Teen Livestreams Suicide Weeks After 12-Year-Old Did the Same
Nakia Venant hanged herself in her foster home.
A Florida teen hanged herself while broadcasting the suicide live on the internet Sunday, according to reports.
Just weeks after 12-year-old Katelyn Nicole Davis used another video platform to livestream her own death a state away in Georgia, 14-year-old Nakia Venant tied a scarf into a noose and used it to hang herself from a door.
According to the Miami Herald, friends of the little girl noted in social media posts that she'd used the popular livestreaming platform Facebook Live, though the company has not confirmed this.
As Nakia hung in a bathroom in her foster parents' Miami-area home, her horrified friend saw the livestream and called police.
Unfortunately, responders first went to the friend's home, at which point she sent them to another address.
Nakia wasn't there, either, however. Residents there sent them to a third home, where Nakia was found in the bathroom as her foster parents slept in the bedroom.
Attempts to revive her were unsuccessful and Nakia was pronounced dead at an area hospital.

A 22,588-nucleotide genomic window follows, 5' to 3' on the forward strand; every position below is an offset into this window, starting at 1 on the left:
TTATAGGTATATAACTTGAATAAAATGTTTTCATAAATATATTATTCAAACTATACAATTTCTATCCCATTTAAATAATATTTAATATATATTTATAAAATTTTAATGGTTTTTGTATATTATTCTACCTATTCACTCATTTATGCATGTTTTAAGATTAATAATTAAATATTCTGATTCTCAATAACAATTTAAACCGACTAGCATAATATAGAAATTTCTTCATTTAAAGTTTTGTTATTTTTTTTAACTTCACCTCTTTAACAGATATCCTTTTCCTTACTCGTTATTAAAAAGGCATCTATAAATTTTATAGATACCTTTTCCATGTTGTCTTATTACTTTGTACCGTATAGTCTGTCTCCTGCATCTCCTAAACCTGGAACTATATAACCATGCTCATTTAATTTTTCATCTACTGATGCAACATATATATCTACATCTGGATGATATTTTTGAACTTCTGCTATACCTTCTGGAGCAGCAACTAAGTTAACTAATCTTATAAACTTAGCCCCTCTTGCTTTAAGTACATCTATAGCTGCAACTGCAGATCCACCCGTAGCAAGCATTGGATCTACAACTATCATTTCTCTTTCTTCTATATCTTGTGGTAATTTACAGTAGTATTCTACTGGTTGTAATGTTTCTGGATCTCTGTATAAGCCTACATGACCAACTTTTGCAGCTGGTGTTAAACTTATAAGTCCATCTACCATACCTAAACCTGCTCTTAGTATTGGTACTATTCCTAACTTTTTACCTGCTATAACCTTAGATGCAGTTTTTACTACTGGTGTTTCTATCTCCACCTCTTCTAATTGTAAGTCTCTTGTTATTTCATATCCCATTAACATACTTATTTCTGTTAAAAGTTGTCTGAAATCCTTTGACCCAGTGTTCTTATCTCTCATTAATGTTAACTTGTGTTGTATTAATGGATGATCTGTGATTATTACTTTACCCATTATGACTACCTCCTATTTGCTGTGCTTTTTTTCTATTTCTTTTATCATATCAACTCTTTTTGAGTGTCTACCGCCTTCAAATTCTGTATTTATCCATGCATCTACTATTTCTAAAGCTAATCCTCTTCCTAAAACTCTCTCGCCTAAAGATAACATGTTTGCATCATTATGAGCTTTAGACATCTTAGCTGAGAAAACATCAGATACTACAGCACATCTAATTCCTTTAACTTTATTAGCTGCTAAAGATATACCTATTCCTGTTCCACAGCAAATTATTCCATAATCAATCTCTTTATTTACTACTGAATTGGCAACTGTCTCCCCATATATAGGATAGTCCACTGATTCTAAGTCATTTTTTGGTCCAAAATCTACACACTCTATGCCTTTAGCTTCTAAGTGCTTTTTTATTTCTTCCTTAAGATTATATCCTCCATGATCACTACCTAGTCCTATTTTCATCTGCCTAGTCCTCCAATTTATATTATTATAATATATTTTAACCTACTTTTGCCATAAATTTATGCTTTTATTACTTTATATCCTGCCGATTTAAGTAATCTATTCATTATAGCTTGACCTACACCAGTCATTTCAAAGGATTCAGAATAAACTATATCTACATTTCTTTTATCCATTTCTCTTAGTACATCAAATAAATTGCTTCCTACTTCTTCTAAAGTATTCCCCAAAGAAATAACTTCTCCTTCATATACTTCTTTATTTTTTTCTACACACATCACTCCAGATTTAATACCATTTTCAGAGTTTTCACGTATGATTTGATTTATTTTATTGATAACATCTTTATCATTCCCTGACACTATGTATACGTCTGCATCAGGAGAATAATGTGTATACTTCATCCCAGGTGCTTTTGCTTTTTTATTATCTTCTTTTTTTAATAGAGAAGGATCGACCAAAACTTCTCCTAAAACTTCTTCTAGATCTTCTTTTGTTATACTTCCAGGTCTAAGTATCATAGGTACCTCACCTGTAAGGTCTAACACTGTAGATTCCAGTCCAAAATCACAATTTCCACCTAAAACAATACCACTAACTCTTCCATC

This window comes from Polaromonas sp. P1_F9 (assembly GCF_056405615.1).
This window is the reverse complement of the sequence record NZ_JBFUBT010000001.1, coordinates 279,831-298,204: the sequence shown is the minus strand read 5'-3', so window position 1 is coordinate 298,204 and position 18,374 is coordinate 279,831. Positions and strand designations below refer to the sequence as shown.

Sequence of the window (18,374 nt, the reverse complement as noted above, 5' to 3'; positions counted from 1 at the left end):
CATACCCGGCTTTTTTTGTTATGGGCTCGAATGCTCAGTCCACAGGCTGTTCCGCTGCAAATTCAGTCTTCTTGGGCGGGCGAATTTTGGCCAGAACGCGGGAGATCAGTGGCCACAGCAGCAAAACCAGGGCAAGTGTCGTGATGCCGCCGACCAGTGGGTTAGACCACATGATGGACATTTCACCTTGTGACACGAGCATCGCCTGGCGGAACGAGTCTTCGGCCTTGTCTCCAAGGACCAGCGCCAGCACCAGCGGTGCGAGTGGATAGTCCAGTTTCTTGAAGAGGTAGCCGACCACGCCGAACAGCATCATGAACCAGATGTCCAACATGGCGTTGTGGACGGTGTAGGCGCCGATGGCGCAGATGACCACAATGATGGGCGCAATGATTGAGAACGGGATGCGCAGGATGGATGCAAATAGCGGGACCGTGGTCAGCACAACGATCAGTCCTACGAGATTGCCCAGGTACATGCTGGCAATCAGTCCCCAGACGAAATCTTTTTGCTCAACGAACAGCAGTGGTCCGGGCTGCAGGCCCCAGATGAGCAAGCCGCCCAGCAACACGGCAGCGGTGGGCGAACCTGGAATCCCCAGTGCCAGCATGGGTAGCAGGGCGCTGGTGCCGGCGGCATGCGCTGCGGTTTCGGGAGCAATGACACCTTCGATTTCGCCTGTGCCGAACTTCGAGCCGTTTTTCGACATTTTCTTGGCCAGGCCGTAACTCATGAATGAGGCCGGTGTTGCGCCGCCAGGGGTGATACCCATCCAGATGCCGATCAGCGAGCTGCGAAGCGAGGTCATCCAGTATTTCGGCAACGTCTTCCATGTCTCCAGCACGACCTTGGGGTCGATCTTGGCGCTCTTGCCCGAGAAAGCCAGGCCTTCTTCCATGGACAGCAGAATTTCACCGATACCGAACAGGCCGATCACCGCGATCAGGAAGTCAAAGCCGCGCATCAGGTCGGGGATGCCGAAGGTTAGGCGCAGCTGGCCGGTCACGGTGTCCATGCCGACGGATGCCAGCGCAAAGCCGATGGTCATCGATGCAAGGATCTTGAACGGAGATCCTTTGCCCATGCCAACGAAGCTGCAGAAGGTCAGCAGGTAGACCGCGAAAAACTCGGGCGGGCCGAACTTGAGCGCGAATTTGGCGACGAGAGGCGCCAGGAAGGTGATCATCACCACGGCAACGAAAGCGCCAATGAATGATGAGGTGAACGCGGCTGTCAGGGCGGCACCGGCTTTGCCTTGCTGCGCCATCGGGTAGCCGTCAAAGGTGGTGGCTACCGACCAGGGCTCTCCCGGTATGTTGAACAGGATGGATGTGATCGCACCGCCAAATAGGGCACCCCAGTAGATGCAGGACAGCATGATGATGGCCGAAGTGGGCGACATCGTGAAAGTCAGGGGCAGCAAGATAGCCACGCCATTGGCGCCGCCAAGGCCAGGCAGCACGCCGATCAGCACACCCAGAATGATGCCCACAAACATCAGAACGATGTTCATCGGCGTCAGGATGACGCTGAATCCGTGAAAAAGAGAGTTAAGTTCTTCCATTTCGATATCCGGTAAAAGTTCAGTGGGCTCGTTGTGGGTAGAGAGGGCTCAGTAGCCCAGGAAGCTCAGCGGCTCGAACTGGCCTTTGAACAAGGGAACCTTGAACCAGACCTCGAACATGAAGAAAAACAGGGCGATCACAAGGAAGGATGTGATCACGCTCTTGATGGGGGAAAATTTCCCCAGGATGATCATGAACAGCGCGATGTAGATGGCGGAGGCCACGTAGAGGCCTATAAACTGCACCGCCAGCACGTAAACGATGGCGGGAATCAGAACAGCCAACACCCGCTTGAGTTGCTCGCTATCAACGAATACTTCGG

"We are absolutely horrified and devastated by the news of this young girl's death," Mike Carroll, secretary of the Department of Children and Families, said in a statement that promised a "comprehensive" review of Nakia's history in the system.
In a statement provided to the Miami Herald, Facebook said the company takes seriously its responsibility to keep people safe on its site.
"Our Community Standards regulate what kinds of content can be shared on Facebook. Our teams work around the clock to review content that is being reported by users, and we have systems in place to ensure that time-sensitive content is dealt with quickly," the statement read.
"The vast majority of people are using Facebook Live to come together and share experiences in the moment with their friends and family. But if someone does violate our Community Standards while using Live, we want to interrupt these streams as quickly as possible when they're reported to us. So we've given people a way to report violations during a live broadcast.
"We also suggest people contact law enforcement or emergency services themselves if they become aware of something where the authorities can help."
In neighboring Georgia, Katelyn Davis killed herself on December 30 on the streaming site Live.Me.
The video was subsequently shared on other platforms, including Facebook, which led authorities to urge people to refrain from viewing and distributing the clip.
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